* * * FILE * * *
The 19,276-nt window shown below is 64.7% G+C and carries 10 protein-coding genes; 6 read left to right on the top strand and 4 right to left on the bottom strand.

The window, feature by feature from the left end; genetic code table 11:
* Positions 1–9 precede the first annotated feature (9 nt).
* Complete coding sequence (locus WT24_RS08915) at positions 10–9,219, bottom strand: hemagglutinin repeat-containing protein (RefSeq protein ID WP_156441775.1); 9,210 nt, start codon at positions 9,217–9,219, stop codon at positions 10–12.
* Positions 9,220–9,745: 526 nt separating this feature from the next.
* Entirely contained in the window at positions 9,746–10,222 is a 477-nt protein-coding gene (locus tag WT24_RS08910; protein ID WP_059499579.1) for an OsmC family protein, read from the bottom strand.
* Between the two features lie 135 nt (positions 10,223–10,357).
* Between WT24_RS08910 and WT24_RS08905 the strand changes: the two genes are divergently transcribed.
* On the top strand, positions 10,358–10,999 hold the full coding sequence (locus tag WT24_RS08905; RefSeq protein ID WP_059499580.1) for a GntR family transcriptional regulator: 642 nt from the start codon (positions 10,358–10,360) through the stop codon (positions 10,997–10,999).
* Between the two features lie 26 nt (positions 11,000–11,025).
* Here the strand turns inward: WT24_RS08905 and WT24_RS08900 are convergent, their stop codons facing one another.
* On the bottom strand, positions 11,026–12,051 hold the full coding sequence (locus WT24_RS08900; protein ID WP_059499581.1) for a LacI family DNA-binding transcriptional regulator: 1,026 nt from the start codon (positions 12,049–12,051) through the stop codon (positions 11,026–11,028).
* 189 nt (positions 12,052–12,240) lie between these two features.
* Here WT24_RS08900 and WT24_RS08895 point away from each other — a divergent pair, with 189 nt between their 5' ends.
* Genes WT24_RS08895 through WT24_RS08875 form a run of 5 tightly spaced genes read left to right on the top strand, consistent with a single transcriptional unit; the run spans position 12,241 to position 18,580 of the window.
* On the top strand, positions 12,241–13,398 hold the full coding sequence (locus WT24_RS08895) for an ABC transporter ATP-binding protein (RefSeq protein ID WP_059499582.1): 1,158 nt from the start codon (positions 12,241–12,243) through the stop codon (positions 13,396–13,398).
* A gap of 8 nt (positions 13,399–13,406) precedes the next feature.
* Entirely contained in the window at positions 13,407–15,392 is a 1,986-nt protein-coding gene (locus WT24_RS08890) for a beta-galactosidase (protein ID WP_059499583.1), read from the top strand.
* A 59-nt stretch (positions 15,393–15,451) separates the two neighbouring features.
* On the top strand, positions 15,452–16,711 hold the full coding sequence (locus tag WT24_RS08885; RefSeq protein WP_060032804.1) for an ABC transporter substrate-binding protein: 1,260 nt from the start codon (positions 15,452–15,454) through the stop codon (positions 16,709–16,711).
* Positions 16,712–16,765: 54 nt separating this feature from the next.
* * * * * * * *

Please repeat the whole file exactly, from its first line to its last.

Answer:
The 19,276-nt window shown below is 64.7% G+C and carries 10 protein-coding genes; 6 read left to right on the top strand and 4 right to left on the bottom strand.

The window, feature by feature from the left end; genetic code table 11:
* Positions 1–9 precede the first annotated feature (9 nt).
* Complete coding sequence (locus WT24_RS08915) at positions 10–9,219, bottom strand: hemagglutinin repeat-containing protein (RefSeq protein ID WP_156441775.1); 9,210 nt, start codon at positions 9,217–9,219, stop codon at positions 10–12.
* Positions 9,220–9,745: 526 nt separating this feature from the next.
* Entirely contained in the window at positions 9,746–10,222 is a 477-nt protein-coding gene (locus tag WT24_RS08910; protein ID WP_059499579.1) for an OsmC family protein, read from the bottom strand.
* Between the two features lie 135 nt (positions 10,223–10,357).
* Between WT24_RS08910 and WT24_RS08905 the strand changes: the two genes are divergently transcribed.
* On the top strand, positions 10,358–10,999 hold the full coding sequence (locus tag WT24_RS08905; RefSeq protein ID WP_059499580.1) for a GntR family transcriptional regulator: 642 nt from the start codon (positions 10,358–10,360) through the stop codon (positions 10,997–10,999).
* Between the two features lie 26 nt (positions 11,000–11,025).
* Here the strand turns inward: WT24_RS08905 and WT24_RS08900 are convergent, their stop codons facing one another.
* On the bottom strand, positions 11,026–12,051 hold the full coding sequence (locus WT24_RS08900; protein ID WP_059499581.1) for a LacI family DNA-binding transcriptional regulator: 1,026 nt from the start codon (positions 12,049–12,051) through the stop codon (positions 11,026–11,028).
* 189 nt (positions 12,052–12,240) lie between these two features.
* Here WT24_RS08900 and WT24_RS08895 point away from each other — a divergent pair, with 189 nt between their 5' ends.
* Genes WT24_RS08895 through WT24_RS08875 form a run of 5 tightly spaced genes read left to right on the top strand, consistent with a single transcriptional unit; the run spans position 12,241 to position 18,580 of the window.
* On the top strand, positions 12,241–13,398 hold the full coding sequence (locus WT24_RS08895) for an ABC transporter ATP-binding protein (RefSeq protein ID WP_059499582.1): 1,158 nt from the start codon (positions 12,241–12,243) through the stop codon (positions 13,396–13,398).
* A gap of 8 nt (positions 13,399–13,406) precedes the next feature.
* Entirely contained in the window at positions 13,407–15,392 is a 1,986-nt protein-coding gene (locus WT24_RS08890) for a beta-galactosidase (protein ID WP_059499583.1), read from the top strand.
* A 59-nt stretch (positions 15,393–15,451) separates the two neighbouring features.
* On the top strand, positions 15,452–16,711 hold the full coding sequence (locus tag WT24_RS08885; RefSeq protein WP_060032804.1) for an ABC transporter substrate-binding protein: 1,260 nt from the start codon (positions 15,452–15,454) through the stop codon (positions 16,709–16,711).
* Positions 16,712–16,765: 54 nt separating this feature from the next.